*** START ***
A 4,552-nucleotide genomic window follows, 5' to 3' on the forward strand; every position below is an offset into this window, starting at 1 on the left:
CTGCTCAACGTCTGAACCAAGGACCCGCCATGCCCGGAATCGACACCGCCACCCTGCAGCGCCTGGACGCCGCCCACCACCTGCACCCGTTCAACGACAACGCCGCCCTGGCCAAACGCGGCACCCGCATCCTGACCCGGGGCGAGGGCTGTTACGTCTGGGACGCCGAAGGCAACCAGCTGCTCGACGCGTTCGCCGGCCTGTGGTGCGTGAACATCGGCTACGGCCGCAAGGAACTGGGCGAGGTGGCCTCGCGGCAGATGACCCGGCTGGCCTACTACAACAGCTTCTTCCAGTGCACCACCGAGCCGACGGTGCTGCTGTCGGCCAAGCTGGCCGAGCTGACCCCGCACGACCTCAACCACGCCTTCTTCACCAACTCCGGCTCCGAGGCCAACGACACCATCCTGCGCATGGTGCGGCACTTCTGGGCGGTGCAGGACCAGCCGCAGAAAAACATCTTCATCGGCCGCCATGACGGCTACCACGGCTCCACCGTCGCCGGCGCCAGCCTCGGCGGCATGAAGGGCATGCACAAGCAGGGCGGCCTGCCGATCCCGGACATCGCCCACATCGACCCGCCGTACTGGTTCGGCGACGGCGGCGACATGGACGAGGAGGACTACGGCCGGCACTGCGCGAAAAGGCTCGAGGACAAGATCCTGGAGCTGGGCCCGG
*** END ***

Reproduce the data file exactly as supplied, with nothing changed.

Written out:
A 4,552-nucleotide genomic window follows, 5' to 3' on the forward strand; every position below is an offset into this window, starting at 1 on the left:
CTGCTCAACGTCTGAACCAAGGACCCGCCATGCCCGGAATCGACACCGCCACCCTGCAGCGCCTGGACGCCGCCCACCACCTGCACCCGTTCAACGACAACGCCGCCCTGGCCAAACGCGGCACCCGCATCCTGACCCGGGGCGAGGGCTGTTACGTCTGGGACGCCGAAGGCAACCAGCTGCTCGACGCGTTCGCCGGCCTGTGGTGCGTGAACATCGGCTACGGCCGCAAGGAACTGGGCGAGGTGGCCTCGCGGCAGATGACCCGGCTGGCCTACTACAACAGCTTCTTCCAGTGCACCACCGAGCCGACGGTGCTGCTGTCGGCCAAGCTGGCCGAGCTGACCCCGCACGACCTCAACCACGCCTTCTTCACCAACTCCGGCTCCGAGGCCAACGACACCATCCTGCGCATGGTGCGGCACTTCTGGGCGGTGCAGGACCAGCCGCAGAAAAACATCTTCATCGGCCGCCATGACGGCTACCACGGCTCCACCGTCGCCGGCGCCAGCCTCGGCGGCATGAAGGGCATGCACAAGCAGGGCGGCCTGCCGATCCCGGACATCGCCCACATCGACCCGCCGTACTGGTTCGGCGACGGCGGCGACATGGACGAGGAGGACTACGGCCGGCACTGCGCGAAAAGGCTCGAGGACAAGATCCTGGAGCTGGGCCCGG